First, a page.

December 20th, 2012

Huffingtonpost interview




It's been quite a year for Kristen Stewart. Leaving aside her tumultuous off-screen existence, she put a cap on one blockbuster franchise (in all, the five "Twilight" movies made more than $1.3 billion at the box office), kicked off another ("Snow White and the Huntsman" took in a healthy $155 million) and renewed her indie-movie cred card with a daring performance in Walter Salles' "On the Road," which debuted at the Toronto International Film Festival and opens in limited release on December 21. HuffPost recently talked to Stewart about "On the Road" -- and persuaded her to answer some #nofilter questions while we had her attention.

What's your guiltiest pleasure?

Hmm. I take these things very seriously. Whenever anyone's like, "Oh, we're just gonna do a fun quick-fire-question thing." My guiltiest pleasure? Shit. God. Dude, what's yours?

Oh, God, I probably wouldn't want to say, now that I think about it.

See?

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Indiwire interview





It’s easy for audiences to forget that if you take away “Twilight,” Kristen Stewart has done mostly indie-minded acting work. Other studio films do pepper her resume — “Jumper,” “Snow White and the Huntsman,” “Panic Room,” “Zathura” — but at a mere 22-years-old, Stewart has an independent streak at least as deep as that of well-respected indie darlings such as Michelle Williams and Catherine Keener. It’s just that much of Stewart’s public approbation has come from the Teen Choice/MTV Movie Award constituencies.

That may change this year.

Stewart’s openly sexual, free-spirited performance as Marylou in the Walter Salles-Jose Rivera adaptation of Jack Kerouac’s Beat bible “On The Road” may be secondary to the central relationship of Sal Paradise and Dean Moriarty, but it’s caused a lot of fevered muttering about Stewart suddenly “growing up” or “taking more risks” as an actor. Many observers have pointed to the “shock” of her willingness to appear naked on screen as evidence to support this.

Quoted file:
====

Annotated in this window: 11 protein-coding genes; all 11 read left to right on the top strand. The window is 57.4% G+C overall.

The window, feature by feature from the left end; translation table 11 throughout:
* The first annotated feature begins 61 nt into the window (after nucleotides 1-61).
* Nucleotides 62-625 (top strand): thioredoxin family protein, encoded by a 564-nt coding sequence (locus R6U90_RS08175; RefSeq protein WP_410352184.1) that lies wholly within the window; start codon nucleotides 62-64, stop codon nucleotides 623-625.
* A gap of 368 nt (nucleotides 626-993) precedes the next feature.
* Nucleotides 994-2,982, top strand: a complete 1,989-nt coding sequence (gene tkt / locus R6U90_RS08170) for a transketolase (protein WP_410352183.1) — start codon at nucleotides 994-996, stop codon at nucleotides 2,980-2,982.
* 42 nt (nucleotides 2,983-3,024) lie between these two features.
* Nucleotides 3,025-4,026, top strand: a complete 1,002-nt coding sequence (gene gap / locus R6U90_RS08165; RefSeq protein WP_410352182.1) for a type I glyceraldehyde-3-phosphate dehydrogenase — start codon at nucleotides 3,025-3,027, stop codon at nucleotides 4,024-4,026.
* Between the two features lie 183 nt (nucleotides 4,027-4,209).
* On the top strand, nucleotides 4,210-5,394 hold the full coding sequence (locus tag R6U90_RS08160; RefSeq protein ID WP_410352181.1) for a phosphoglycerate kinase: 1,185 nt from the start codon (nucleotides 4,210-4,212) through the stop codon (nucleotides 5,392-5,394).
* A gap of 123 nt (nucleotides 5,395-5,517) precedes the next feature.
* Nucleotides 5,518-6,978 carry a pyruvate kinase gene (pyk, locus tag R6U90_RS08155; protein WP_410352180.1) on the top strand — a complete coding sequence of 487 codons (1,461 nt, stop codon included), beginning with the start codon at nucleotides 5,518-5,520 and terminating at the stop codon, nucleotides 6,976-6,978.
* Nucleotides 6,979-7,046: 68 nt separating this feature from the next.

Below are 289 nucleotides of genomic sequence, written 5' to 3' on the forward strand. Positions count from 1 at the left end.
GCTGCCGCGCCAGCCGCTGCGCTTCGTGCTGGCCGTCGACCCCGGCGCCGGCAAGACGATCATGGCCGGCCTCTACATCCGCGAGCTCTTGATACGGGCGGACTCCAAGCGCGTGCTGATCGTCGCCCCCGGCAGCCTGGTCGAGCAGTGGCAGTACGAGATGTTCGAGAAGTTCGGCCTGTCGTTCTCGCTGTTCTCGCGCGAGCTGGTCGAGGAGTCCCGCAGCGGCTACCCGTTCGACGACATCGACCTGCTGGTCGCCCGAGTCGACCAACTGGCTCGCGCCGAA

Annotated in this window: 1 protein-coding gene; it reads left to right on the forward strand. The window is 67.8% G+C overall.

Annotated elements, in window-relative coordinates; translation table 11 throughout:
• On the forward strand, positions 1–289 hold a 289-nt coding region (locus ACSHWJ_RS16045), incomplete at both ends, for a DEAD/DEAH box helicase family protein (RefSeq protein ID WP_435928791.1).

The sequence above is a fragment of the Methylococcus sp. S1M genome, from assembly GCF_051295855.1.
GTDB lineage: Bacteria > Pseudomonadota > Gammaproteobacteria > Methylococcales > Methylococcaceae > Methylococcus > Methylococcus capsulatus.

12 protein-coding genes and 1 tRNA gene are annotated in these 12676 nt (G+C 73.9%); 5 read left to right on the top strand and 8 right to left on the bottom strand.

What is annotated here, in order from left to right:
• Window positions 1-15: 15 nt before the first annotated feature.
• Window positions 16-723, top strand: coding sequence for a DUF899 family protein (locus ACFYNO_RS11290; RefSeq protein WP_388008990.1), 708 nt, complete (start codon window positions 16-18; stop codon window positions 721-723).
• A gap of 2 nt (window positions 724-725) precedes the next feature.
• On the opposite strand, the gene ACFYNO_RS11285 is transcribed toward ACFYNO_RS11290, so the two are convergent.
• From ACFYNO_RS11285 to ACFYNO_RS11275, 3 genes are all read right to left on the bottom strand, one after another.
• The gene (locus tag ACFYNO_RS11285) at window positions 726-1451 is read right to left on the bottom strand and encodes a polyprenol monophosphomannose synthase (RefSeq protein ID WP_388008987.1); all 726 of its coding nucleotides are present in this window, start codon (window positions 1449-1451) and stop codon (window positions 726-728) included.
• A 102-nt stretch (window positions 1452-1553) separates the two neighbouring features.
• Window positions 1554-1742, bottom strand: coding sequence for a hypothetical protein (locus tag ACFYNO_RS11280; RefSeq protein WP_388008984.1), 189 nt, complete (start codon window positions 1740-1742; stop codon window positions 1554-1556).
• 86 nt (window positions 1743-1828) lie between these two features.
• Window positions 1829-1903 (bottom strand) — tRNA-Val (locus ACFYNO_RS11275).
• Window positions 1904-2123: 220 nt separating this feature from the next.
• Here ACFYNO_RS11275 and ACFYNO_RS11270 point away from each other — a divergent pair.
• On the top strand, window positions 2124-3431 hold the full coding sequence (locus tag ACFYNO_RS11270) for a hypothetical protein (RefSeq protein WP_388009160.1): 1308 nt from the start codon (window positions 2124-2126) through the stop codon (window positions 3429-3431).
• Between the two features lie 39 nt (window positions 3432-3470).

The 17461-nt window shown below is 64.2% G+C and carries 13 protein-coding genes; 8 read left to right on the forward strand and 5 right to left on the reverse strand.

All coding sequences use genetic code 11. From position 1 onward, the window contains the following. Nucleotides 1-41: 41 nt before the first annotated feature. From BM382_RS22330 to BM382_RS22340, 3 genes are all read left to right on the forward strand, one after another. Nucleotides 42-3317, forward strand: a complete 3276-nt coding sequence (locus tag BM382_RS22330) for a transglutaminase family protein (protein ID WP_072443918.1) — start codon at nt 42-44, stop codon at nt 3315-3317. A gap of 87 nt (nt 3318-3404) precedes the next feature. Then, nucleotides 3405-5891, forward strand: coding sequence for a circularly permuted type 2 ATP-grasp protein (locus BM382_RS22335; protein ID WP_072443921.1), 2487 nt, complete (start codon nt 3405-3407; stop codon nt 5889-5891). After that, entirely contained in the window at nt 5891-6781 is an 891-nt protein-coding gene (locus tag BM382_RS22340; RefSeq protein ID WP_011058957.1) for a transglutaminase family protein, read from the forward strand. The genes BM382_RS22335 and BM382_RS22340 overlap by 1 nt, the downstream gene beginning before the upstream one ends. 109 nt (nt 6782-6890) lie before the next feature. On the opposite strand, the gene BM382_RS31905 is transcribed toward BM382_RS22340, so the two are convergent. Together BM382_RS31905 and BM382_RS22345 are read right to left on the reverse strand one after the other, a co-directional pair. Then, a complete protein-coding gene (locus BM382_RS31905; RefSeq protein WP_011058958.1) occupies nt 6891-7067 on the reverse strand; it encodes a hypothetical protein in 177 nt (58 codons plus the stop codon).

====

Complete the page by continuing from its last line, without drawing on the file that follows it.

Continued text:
But that’s more a reflection of how much the virginal Bella Swan role from the five “Twilight” movies has bulldozed the popular consciousness over the last four years. That’s not Stewart’s fault. Really, she was half-dressed or openly libidinous in “Into the Wild,” “The Runaways” and “Welcome to the Rileys,” too, and it’s as if that work has been erased from her history.

Still, there is truth to the sense that Stewart did drop even more defenses in “On the Road,” and it couldn’t be any clearer than in the transporting dancing scene near the end of Salles’ film (more on that from Kristen below). With IFC Films putting mad faith in the movie, which opens Friday, Dec. 21, Stewart shared some insights with Indiewire about how first reading “On the Road” sparked her search for the adventure in people, her ambivalent reaction to having sex scenes cut from the film and what playing Marylou taught her about how “to be completely motivated by the fears in life rather than crippled by them.”

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source via @kstewartnews
kstew/photoshoot/elleUK/hnnng

New interview with Film Review Online

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Over fifty years after it was published, Walter Salles is bringing Jack Kerouac’s book On the Road to the big screen. It was a novel that many filmmakers believed could not be made into a movie.

On the Road tells the story of Sal Paradise (Sam Riley), a young writer whose life is redefined by the arrival of Dean Moriarty (Garrett Hedlund), a free-spirited, fast talking Westerner, and his girlfriend, Marylou (Kristen Stewart).

Kristen and Garrett spoke with us about the iconic book, and the movie, at the press day for the film.

When doing press junkets, is there a different feel for a film like this, as opposed to Twilight, where you have to get the word out?

Kristen:
I’ve been on many a Twilight tour, and this one obviously feels pointedly different. You can place yourself in your body a little bit more when you know there’s not another one coming up.

I’m really letting it all sink in and affect me now, which is fun and quite different. But [with this movie] it’s the same feeling, wanting people to know what you’ve got going on.